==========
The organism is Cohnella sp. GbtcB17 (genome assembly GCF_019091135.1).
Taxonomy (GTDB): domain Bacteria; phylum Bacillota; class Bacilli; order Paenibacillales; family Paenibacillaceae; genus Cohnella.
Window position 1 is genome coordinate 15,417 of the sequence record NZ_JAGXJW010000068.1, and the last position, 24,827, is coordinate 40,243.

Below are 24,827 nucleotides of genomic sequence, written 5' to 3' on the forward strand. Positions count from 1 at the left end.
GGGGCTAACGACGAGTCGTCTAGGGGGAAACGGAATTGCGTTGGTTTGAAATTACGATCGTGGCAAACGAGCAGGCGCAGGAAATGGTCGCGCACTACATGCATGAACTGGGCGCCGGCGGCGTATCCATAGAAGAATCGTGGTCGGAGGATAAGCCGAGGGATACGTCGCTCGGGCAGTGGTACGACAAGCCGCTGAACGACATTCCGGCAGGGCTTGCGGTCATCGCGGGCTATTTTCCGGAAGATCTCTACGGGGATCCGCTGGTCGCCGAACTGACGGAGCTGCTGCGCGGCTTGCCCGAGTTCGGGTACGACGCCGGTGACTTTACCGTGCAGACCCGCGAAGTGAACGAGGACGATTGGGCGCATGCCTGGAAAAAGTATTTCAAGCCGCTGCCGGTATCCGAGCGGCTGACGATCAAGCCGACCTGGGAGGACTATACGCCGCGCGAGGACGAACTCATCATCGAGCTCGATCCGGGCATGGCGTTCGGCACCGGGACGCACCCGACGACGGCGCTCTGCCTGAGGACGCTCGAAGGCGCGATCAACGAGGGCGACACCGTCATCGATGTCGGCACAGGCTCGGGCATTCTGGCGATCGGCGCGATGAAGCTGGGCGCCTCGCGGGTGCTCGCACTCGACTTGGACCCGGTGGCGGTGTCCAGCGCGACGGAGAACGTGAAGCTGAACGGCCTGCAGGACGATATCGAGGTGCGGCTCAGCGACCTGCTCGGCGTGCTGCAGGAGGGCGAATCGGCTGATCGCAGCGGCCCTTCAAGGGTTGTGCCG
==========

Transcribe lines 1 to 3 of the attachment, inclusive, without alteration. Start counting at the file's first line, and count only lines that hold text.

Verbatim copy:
The organism is Cohnella sp. GbtcB17 (genome assembly GCF_019091135.1).
Taxonomy (GTDB): domain Bacteria; phylum Bacillota; class Bacilli; order Paenibacillales; family Paenibacillaceae; genus Cohnella.
Window position 1 is genome coordinate 15,417 of the sequence record NZ_JAGXJW010000068.1, and the last position, 24,827, is coordinate 40,243.